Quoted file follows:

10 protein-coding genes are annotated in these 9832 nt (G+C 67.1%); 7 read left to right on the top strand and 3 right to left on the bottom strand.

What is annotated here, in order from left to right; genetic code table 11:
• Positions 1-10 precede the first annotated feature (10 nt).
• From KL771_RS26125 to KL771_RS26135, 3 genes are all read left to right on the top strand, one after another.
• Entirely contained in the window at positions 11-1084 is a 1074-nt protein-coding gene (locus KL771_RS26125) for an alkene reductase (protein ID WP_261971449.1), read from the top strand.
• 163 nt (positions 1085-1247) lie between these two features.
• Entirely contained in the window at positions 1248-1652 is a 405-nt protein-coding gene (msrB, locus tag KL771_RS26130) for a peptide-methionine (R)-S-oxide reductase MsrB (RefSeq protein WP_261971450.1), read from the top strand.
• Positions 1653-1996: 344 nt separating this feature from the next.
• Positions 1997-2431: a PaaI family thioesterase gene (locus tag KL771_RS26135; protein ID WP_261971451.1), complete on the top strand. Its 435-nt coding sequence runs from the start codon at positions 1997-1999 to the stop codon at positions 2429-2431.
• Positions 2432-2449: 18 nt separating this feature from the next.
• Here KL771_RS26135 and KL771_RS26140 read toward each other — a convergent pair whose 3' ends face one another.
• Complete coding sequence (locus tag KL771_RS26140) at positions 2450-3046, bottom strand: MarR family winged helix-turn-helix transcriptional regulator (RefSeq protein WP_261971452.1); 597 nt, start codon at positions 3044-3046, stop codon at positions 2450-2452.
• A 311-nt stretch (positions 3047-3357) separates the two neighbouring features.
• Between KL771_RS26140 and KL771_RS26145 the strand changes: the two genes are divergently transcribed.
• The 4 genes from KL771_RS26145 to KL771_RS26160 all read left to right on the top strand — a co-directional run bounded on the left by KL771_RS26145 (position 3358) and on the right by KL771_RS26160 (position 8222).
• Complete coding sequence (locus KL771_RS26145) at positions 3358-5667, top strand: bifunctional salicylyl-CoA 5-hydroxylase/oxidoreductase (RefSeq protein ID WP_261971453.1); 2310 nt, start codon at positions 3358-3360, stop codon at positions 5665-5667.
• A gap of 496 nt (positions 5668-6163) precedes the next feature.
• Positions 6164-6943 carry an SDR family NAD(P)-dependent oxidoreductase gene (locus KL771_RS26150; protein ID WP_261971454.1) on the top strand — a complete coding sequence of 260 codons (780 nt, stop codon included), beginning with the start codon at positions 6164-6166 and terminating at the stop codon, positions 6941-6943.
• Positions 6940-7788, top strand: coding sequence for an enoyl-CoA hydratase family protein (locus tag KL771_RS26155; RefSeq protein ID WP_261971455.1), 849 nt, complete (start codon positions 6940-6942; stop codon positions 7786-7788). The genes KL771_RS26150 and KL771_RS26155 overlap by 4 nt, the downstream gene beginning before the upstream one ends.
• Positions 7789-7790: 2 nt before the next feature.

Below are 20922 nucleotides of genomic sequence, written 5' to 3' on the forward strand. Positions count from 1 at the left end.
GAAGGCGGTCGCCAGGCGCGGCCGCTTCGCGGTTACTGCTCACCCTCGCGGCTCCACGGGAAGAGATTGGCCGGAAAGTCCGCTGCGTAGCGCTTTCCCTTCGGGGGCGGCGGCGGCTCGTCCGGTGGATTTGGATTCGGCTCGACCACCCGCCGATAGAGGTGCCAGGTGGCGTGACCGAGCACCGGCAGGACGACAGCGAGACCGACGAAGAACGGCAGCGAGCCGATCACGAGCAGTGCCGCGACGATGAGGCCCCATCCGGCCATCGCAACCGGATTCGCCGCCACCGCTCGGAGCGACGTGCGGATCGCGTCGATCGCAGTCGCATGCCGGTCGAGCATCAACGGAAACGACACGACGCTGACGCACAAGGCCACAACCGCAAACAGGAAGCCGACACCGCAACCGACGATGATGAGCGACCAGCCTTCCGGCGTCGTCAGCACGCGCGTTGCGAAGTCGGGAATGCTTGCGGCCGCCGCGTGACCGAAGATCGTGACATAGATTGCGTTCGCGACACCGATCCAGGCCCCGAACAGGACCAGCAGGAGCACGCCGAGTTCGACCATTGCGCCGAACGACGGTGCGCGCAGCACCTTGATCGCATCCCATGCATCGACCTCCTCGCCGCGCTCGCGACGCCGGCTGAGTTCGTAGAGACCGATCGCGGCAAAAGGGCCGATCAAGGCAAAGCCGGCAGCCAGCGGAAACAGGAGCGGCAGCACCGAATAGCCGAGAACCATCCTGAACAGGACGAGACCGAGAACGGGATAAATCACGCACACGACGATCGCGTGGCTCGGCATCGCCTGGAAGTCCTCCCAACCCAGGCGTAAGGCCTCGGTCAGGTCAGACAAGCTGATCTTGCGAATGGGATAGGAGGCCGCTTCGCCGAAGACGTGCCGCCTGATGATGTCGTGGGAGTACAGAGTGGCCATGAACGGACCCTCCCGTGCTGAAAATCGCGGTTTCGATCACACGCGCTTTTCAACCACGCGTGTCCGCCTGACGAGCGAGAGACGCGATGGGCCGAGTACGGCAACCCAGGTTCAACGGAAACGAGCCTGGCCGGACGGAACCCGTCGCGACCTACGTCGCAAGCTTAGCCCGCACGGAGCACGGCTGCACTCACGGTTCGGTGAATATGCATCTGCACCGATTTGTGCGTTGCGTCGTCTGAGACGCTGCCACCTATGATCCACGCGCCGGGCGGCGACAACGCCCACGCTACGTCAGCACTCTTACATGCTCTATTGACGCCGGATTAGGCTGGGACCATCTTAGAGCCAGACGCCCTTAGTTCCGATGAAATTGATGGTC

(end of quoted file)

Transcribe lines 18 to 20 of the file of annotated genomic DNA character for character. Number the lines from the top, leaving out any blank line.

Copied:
• Positions 6164-6943 carry an SDR family NAD(P)-dependent oxidoreductase gene (locus KL771_RS26150; protein ID WP_261971454.1) on the top strand — a complete coding sequence of 260 codons (780 nt, stop codon included), beginning with the start codon at positions 6164-6166 and terminating at the stop codon, positions 6941-6943.
• Positions 6940-7788, top strand: coding sequence for an enoyl-CoA hydratase family protein (locus tag KL771_RS26155; RefSeq protein ID WP_261971455.1), 849 nt, complete (start codon positions 6940-6942; stop codon positions 7786-7788). The genes KL771_RS26150 and KL771_RS26155 overlap by 4 nt, the downstream gene beginning before the upstream one ends.
• Positions 7789-7790: 2 nt before the next feature.